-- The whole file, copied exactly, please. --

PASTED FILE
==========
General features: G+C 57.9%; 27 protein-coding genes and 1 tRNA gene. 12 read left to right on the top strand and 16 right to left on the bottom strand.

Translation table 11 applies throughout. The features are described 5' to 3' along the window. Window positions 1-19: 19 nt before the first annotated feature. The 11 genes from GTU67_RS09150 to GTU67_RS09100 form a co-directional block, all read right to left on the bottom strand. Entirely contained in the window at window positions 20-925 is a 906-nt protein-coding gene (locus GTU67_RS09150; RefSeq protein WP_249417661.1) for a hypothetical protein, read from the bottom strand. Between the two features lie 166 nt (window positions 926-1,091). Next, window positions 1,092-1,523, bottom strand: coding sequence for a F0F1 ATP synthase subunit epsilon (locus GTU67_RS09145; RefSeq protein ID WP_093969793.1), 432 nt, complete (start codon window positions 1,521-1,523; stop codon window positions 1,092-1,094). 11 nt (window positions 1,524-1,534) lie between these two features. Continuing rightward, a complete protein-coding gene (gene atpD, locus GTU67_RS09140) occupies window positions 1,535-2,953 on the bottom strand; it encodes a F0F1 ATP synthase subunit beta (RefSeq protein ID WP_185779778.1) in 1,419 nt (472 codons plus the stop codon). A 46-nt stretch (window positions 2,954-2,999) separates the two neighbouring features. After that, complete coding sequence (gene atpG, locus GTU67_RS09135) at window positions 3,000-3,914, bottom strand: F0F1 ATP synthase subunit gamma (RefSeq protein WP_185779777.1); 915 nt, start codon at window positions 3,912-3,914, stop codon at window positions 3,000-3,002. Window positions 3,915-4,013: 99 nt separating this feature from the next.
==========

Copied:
General features: G+C 57.9%; 27 protein-coding genes and 1 tRNA gene. 12 read left to right on the top strand and 16 right to left on the bottom strand.

Translation table 11 applies throughout. The features are described 5' to 3' along the window. Window positions 1-19: 19 nt before the first annotated feature. The 11 genes from GTU67_RS09150 to GTU67_RS09100 form a co-directional block, all read right to left on the bottom strand. Entirely contained in the window at window positions 20-925 is a 906-nt protein-coding gene (locus GTU67_RS09150; RefSeq protein WP_249417661.1) for a hypothetical protein, read from the bottom strand. Between the two features lie 166 nt (window positions 926-1,091). Next, window positions 1,092-1,523, bottom strand: coding sequence for a F0F1 ATP synthase subunit epsilon (locus GTU67_RS09145; RefSeq protein ID WP_093969793.1), 432 nt, complete (start codon window positions 1,521-1,523; stop codon window positions 1,092-1,094). 11 nt (window positions 1,524-1,534) lie between these two features. Continuing rightward, a complete protein-coding gene (gene atpD, locus GTU67_RS09140) occupies window positions 1,535-2,953 on the bottom strand; it encodes a F0F1 ATP synthase subunit beta (RefSeq protein ID WP_185779778.1) in 1,419 nt (472 codons plus the stop codon). A 46-nt stretch (window positions 2,954-2,999) separates the two neighbouring features. After that, complete coding sequence (gene atpG, locus GTU67_RS09135) at window positions 3,000-3,914, bottom strand: F0F1 ATP synthase subunit gamma (RefSeq protein WP_185779777.1); 915 nt, start codon at window positions 3,912-3,914, stop codon at window positions 3,000-3,002. Window positions 3,915-4,013: 99 nt separating this feature from the next.